THE storm that blew up around 17-year-old Paris Brown and her resignation as Kent’s Youth Crime Commissioner, threw the spotlight on the business of how personal remarks made in social media relate to employment aspirations.
Some observers criticised the Commissioner’s office for not vetting her Twitter account before offering the job. However, various legal eagles were then quick to suggest that to reject candidates on the basis of social media content risks infringing discrimination laws.
Last year, a survey by the international ‘social media monitoring service’; Reppler, discovered that 91 per cent of corporate recruiters included a look at a candidate’s Facebook, Twitter and LinkedIn pages as a part of their vetting process. However, if that makes you consider steering clear of social media, be aware of another report which concluded that an absence of a social media presence increasingly made people suspicious.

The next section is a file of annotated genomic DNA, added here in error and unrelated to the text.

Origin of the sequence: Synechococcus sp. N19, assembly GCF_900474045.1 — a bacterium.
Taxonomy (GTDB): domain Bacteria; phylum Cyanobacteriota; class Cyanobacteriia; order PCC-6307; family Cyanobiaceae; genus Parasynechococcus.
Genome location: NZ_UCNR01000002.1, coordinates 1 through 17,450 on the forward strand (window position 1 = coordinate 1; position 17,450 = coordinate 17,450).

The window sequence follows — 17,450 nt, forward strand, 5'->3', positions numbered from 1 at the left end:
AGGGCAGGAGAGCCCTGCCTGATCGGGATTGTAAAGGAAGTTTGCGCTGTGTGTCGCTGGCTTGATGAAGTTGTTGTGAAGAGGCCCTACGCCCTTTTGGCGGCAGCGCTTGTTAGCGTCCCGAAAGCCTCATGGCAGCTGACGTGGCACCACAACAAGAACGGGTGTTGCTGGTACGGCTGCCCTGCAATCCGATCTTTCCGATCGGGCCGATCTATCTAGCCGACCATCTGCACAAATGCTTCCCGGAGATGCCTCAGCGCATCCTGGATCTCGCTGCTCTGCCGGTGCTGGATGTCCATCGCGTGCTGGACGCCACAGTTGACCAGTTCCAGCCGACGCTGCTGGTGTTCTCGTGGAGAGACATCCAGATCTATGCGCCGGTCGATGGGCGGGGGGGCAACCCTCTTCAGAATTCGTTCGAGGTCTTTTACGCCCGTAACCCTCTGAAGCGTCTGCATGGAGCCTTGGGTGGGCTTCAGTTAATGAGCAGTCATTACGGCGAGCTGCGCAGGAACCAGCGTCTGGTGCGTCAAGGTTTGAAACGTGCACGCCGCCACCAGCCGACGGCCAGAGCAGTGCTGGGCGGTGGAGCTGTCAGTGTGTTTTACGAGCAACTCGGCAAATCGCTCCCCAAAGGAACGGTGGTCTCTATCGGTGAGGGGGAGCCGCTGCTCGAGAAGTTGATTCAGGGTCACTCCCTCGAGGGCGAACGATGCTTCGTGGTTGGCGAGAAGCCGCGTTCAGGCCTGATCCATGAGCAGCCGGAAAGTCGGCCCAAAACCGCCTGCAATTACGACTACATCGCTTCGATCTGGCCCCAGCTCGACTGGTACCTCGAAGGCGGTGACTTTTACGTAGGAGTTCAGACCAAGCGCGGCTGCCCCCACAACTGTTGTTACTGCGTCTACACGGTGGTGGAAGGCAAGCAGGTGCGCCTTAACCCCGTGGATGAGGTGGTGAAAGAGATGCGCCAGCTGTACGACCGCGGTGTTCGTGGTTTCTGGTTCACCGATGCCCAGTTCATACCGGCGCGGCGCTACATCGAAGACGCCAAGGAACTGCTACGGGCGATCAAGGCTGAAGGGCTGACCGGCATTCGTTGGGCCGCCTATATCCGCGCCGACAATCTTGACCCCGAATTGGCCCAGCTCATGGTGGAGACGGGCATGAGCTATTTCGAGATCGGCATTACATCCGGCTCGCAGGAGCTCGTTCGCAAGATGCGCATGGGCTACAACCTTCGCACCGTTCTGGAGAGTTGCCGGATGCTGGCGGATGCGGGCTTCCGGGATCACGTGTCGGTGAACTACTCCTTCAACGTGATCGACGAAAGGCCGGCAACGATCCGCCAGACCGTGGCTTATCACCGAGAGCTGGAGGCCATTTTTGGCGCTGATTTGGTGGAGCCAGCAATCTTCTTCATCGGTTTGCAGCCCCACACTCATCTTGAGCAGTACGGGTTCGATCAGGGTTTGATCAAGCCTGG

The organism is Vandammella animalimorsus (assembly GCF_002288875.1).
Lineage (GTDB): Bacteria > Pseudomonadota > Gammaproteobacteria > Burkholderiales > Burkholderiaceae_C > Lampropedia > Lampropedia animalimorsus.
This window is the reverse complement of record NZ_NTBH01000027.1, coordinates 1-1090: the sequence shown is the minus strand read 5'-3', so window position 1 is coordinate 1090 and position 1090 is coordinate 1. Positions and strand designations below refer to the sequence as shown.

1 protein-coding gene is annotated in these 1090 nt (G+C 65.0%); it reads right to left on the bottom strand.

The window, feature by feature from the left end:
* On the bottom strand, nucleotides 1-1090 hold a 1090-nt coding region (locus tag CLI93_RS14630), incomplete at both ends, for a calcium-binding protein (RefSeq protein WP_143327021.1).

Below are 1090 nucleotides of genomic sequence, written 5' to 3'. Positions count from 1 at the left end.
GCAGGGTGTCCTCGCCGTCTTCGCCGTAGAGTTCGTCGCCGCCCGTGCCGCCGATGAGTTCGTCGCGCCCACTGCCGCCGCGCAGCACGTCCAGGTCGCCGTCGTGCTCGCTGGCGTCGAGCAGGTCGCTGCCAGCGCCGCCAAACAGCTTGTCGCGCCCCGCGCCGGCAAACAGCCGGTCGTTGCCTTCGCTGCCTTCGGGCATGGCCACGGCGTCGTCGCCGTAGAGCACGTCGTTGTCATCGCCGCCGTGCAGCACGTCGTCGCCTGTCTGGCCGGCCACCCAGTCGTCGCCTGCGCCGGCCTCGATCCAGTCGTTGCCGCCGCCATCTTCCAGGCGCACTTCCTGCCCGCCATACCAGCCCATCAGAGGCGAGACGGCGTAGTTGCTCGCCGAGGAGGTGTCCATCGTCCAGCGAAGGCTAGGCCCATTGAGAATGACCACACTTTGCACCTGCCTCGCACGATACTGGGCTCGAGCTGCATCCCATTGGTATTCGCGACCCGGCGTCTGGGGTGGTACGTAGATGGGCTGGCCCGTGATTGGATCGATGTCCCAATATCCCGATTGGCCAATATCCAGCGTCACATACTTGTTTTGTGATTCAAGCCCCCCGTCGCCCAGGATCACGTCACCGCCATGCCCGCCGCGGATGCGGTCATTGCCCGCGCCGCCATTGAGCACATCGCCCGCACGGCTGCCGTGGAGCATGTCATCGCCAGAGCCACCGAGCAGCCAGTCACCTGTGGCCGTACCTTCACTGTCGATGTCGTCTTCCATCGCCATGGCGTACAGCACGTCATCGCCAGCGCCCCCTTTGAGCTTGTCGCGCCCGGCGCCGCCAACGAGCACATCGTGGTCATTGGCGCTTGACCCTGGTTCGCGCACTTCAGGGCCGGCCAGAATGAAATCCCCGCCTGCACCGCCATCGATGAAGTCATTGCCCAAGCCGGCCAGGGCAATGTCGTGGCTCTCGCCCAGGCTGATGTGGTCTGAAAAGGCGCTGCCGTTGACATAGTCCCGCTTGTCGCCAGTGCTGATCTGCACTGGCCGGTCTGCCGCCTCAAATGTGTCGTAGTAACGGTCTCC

We all need to be aware that people we are about to meet for the first time, not just in a recruitment scenario, may be checking us out online.
They may decide in advance whether they like the cut of our jib in our photo, or wonder why we don’t post one, and draw conclusions about us. With social media, we may be damned if we do, and if we don’t.